polytropes

A full solution of the equations of stellar structure requires a complex computer code. Fortunately, by adopting various simplifying assumptions, it is possible to solve the equations of stellar structure using a much less complicated code, or even in some cases do without a computer altogether and solve the equations analytically. For example, if we adopt a simple relation between pressure and density which is valid throughout the star, the equations of hydrostatic support and mass conservation can be solved independently of the other 4 equations of stellar structure, resulting in a model in which the structure of the star is independent of the heat flowing through it. Such polytropic models played an important role in the development of stellar structure theory, particularly before the advent of powerful computers, and we will now look at them in detail.

Let us proceed by multiplying the equation of hydrostatic support by r2 / and differentiating with respect to r, giving

d / dr [(r2 / ) dP / dr] = - G dM / dr .

Substituting the equation of mass conservation on the right-hand side, we obtain

(1 / r2) d / dr [(r2 / ) dP / dr] = - 4 G .

Let us now adopt an equation of state of the form

P = K (n+1)/n,

where K is a constant and n is known as the polytropic index. Combining the last two equations, we obtain the following non-linear second-order differential equation for the density inside the star

(1 / r2) d / dr [(r2 / ) . [(n+1)K / n] . 1/n d / dr] = - 4 G ,

which can be rearranged to

[(n+1)K / 4 Gn] . (1 / r2) d / dr [( r2 / (n-1)/n) d / dr] = - .

It is convenient at this point to replace r and in the above equation by dimensionless variables. We therefore define a dimensionless variable, , where

= r / ,

and is a constant scale factor. We also define a dimensionless variable, , where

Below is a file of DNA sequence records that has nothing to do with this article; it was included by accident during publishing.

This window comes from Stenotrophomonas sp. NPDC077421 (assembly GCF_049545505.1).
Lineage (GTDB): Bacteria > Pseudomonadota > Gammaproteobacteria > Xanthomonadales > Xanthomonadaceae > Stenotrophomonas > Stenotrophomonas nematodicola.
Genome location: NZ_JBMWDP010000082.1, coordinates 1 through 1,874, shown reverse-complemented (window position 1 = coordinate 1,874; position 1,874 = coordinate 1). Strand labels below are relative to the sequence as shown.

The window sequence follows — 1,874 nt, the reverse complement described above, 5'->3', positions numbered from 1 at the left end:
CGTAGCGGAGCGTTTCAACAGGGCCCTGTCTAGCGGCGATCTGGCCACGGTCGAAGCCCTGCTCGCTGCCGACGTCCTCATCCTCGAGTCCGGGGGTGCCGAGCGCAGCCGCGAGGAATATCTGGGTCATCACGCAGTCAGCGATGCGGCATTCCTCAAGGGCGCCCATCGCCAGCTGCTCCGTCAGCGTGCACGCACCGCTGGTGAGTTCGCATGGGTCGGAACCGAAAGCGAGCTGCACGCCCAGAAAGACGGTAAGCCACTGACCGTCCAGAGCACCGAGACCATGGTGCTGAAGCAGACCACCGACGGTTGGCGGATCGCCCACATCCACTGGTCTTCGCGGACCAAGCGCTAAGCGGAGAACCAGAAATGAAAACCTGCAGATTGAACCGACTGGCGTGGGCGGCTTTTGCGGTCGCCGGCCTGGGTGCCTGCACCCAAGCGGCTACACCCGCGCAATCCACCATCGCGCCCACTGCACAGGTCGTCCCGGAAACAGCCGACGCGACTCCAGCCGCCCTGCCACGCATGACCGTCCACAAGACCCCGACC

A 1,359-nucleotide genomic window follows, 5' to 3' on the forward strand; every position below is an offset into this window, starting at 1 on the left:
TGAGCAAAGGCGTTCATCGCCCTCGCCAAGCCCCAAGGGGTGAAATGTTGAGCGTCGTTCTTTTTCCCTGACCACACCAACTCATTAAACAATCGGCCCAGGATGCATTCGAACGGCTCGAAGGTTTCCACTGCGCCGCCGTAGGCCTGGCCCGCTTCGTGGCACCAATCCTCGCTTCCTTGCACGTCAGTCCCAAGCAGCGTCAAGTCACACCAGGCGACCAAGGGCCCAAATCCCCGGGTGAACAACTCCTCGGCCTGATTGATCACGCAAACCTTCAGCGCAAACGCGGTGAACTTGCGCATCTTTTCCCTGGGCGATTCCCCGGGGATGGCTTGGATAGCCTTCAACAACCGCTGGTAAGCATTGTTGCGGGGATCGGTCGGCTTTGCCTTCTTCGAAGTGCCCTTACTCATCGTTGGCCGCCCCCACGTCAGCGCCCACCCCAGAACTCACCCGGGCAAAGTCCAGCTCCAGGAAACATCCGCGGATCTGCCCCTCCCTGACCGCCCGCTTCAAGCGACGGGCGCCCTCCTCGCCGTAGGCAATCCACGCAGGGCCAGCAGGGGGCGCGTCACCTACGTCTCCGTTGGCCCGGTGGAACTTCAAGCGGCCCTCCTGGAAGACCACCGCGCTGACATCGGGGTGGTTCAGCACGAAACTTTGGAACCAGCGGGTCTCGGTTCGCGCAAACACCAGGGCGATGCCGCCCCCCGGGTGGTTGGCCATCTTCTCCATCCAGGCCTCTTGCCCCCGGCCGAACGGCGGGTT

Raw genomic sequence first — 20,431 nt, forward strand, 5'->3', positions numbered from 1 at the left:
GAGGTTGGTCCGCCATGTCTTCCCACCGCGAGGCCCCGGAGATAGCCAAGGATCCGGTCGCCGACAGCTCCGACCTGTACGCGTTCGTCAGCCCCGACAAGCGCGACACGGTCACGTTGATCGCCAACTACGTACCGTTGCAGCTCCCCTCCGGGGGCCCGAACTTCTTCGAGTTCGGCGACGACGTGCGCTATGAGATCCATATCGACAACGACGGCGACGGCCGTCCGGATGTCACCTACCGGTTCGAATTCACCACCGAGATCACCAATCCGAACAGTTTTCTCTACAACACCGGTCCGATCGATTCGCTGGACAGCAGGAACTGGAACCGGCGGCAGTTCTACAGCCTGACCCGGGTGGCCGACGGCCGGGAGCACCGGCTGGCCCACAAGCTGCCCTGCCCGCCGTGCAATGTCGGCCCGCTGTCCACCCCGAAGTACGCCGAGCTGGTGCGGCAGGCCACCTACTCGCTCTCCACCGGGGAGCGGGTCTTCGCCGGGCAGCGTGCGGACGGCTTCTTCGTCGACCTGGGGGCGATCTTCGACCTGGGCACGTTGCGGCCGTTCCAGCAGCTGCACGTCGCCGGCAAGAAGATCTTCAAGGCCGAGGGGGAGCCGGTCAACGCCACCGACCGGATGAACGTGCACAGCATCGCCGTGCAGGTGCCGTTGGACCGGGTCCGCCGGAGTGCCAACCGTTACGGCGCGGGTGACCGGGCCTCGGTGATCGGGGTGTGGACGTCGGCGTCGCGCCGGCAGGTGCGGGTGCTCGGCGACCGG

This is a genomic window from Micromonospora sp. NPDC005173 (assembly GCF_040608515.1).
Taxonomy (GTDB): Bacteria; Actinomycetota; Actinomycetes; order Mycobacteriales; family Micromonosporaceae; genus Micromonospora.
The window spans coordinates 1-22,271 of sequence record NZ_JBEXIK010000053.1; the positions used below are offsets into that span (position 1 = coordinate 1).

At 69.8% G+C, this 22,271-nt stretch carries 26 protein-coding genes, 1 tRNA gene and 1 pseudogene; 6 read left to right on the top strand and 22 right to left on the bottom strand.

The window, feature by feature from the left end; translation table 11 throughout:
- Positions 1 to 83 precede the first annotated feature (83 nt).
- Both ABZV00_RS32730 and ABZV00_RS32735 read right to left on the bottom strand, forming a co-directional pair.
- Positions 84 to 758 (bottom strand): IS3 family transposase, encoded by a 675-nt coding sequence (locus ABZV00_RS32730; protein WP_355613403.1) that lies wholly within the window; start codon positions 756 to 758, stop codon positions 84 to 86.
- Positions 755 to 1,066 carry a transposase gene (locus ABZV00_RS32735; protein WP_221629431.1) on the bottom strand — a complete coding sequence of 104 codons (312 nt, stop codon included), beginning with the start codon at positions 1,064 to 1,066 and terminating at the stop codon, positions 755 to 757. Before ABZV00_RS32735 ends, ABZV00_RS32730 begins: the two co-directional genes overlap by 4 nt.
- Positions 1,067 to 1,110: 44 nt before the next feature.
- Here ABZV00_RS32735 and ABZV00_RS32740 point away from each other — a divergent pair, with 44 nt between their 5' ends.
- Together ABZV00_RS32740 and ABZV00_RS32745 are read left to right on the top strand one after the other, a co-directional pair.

n = / c

and c is the central density. Substituting these dimensionless variables into the second-order differential equation derived above, we obtain

[(n+1)K / 4 Gn] . (1 / 22) d / d [(22 / c(n-1)/n n-1) dcn / d] = - cn,

which simplifies to

[(n+1)K / 4 G c(n-1)/n] . (1 / 22) d / d (2 d / d) = - n.

The coefficient in square brackets on the left-hand side of this equation is a constant having the dimension length squared. The square root of this coefficient is hence an appropriate choice for , i.e.

= [(n+1)K / 4 G c(n-1)/n] 0.5.

Combining the last two equations, we obtain the Lane-Emden equation:

(1 / 2) d / d (2 d / d) = - n.

To solve the Lane-Emden equation, we need two boundary conditions. At the centre of the polytrope, i.e. when = 0, = c and hence = 1. A second central boundary condition follows from the equation of hydrostatic support, in which the M/r2 term tends to zero as r tends to zero. This means that dP / dr = 0 at r=0 and, from the polytropic equation of state, d / d = 0 at = 0.

In the next section we will look at how these boundary conditions are used to solve the Lane-Emden equation and how the solutions compare to more sophisticated models of stellar structure.